A chat with some of the innovators shaping Georgia’s tea industry

Georgia’s once thriving tea industry – responsible for much of the tea consumed by the former Soviet Union until its collapse in the 1980s – is witnessing a rebirth. High-quality niche products catering to discerning consumers are replacing the industrial production of inexpensive, low-quality teas.

This focus on quality over quantity matches a key recommendation from an in-depth analysis that FAO and the EBRD conducted on Georgia’s tea sector. The study highlights the different types of investments and policy needed to make the sector more competitive, sustainable and inclusive.

The renaissance is being led by the government, entrepreneurs and tea producers in the country, like the Nagomari Tea Cooperative from Georgia’s Ozurgeti region. Nana Kirmelashvili, the cooperative’s director and co-founder, spoke about providing tea lovers with a full tea-drinking experience, tea tourism and an industry that is flourishing.

Tell us about the Nagomari Tea Cooperative?

The Nagomari Cooperative was established in 2015. We started from zero, on a plantation of up to 1 hectare. We set up a small business, which we later expanded. We invested in special equipment and machinery, studied new technologies, focused on producing organic teas and employed the local population, around 90 percent of them women.

The cooperative rehabilitated wild, 30-year-old plantations and currently owns over 10 hectares and leases 5.3 hectares from the government. We operate two medium-sized enterprises with a complete technological line conforming to ISO (International Organization for Standardization) standards.

We branded our own products and positioned them in the Georgian market. We even exported to the United States of America but had to stop during the pandemic.

What makes your teas unique?

We’ve developed high-quality collectible teas that are eco-friendly and available in limited editions. We don’t produce products for mass consumption, nor do we use chemicals or pesticides. And the tea leaves are hand-picked. With each collection, we want to share a story with tea lovers and intensify the emotional experience of tea drinking. Our vision is to elevate tea to the level of art, create independent collections, and, through them, be recognized as one of the best brands in the community of tea lovers. Our debut collection included eight different types of tea – Energy, Balance, Inspiration, Alter Ego, Metamorphosis, Gratitude, Concentration and Meditation. Our goal is to place this new brand in luxury hotels, restaurants, cafes and exclusive tea shops in Georgia and Europe within two years, and in specialty stores and auctions in England, specifically London, the United States and Asia, within five to six years.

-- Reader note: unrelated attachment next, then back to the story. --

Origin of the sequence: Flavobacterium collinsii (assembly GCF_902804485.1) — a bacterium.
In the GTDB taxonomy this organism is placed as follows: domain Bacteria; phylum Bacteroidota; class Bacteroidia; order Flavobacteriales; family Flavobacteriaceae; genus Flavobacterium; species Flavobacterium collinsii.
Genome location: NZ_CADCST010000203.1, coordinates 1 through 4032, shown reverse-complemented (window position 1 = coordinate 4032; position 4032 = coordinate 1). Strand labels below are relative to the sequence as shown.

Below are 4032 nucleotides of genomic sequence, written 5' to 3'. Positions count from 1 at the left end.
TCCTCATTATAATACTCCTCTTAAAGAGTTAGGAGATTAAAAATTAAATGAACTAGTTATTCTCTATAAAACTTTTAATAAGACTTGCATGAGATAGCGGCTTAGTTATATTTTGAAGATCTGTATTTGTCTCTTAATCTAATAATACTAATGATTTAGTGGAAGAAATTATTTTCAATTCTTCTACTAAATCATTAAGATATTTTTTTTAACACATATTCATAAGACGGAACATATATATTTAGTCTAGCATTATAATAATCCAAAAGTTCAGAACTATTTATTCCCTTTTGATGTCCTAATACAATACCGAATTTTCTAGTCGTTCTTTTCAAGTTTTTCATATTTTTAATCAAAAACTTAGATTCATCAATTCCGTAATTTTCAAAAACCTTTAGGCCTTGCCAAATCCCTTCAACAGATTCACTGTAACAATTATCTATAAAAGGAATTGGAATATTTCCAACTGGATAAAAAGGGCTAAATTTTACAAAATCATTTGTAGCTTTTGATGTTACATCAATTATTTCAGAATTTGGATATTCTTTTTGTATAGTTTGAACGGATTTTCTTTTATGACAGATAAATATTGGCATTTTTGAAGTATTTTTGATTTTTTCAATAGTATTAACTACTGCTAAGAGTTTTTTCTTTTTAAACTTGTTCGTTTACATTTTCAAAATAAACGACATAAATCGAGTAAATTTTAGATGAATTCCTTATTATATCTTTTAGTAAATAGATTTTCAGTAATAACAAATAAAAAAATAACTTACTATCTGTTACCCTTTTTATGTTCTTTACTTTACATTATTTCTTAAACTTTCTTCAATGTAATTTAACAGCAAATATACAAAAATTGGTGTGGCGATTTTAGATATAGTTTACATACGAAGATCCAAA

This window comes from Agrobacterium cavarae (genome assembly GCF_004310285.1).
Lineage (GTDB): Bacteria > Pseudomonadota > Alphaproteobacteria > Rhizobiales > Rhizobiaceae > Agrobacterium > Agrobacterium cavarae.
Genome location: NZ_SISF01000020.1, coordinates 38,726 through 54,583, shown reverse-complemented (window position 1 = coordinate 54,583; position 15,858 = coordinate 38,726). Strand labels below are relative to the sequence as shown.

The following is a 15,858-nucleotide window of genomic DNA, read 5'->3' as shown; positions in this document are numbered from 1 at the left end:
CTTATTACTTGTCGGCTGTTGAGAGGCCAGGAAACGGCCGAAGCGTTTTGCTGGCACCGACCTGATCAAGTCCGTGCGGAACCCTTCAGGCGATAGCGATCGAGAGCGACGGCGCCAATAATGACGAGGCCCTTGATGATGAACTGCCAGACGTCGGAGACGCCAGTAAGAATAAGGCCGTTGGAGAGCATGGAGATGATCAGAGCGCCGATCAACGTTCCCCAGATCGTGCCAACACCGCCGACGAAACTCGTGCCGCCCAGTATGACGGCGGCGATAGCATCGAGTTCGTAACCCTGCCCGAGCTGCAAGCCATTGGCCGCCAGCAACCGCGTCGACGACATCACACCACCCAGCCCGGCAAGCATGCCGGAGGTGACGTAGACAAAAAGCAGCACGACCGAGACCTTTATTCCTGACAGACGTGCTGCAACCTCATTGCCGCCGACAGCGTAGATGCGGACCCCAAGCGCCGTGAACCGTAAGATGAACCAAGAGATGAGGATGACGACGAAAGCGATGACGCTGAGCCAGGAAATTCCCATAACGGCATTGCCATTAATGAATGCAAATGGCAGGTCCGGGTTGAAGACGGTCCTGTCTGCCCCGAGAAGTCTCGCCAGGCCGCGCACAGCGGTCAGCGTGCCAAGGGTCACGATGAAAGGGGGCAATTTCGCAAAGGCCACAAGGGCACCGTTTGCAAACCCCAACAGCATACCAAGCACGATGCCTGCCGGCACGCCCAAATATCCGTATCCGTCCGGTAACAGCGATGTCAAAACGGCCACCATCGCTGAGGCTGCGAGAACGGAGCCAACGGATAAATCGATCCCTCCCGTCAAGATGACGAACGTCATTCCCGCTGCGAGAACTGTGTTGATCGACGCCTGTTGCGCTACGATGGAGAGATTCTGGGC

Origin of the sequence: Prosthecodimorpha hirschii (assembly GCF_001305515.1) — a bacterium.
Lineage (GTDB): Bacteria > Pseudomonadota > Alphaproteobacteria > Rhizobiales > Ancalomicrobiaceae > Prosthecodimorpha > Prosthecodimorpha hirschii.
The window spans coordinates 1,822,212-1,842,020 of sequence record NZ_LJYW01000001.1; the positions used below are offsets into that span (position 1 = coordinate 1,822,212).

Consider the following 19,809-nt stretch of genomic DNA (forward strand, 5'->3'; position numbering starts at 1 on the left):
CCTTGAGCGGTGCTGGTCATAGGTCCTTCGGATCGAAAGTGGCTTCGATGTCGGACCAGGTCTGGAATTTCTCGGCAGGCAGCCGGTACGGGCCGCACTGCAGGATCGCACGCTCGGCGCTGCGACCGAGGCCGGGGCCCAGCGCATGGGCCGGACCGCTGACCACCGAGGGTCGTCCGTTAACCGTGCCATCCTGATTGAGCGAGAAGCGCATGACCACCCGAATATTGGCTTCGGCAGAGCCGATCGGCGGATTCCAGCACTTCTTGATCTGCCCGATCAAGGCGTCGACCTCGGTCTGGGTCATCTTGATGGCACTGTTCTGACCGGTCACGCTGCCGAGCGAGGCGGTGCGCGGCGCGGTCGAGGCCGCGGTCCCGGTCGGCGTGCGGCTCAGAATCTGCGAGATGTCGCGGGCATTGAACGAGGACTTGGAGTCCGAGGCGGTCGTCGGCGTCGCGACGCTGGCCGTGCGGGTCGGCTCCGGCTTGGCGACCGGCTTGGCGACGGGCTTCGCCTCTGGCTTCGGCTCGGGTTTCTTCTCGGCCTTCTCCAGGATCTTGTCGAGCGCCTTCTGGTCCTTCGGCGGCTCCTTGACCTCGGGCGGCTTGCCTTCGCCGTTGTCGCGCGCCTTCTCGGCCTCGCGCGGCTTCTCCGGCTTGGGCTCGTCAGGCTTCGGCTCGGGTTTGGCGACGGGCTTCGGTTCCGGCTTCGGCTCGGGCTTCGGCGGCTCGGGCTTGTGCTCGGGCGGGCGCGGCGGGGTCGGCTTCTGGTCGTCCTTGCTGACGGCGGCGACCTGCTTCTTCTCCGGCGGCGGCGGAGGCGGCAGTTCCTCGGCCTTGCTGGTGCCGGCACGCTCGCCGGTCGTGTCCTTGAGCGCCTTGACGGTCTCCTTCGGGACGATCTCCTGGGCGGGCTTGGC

How do you hope tea tourism will change the region?

The municipality of Ozurgeti is actively promoting tea as one of the region’s key products, and a new tea route has been mapped out for tea-loving tourists, featuring the Nagomari Cooperative as one of the locations. Tourists can participate in tea picking, processing and tasting. This will contribute significantly to enhancing the region’s image, identifying it as an area with significant tea resources and placing it on the map of world tea producers. This is very important because the natural climate and terrain are what distinguish Georgian tea.

How do you hope Georgia’s tea industry will evolve in the coming years?

Our cooperative is one of the innovators that began to consider tea production. At that time, it was just an illusion, but now there are many new producers in the region. Many people have found employment in the tea industry. However, accessing a real market is challenging for all manufacturers. The issue of tea quality is also important. In our company’s opinion, only by producing very high-quality products will Georgia be identified among the world’s exclusive niche tea producers.

Georgia is a very small country, and Ozurgeti is an even smaller part of it. It is important to unite the region’s producers making high-quality tea products in order to access local and international markets as a unified force and position Georgian tea strategically.

More involvement from the Georgian government is necessary. Just as the state and private sector forces were consolidated in the direction of Georgian wine, Georgian tea should be popularized, and the export direction activated in the tea industry. It is necessary to facilitate the integration of natural Georgian tea products into international expos. Only in this context is it possible to develop this field.

Photo credit © Nagomani Cooperative



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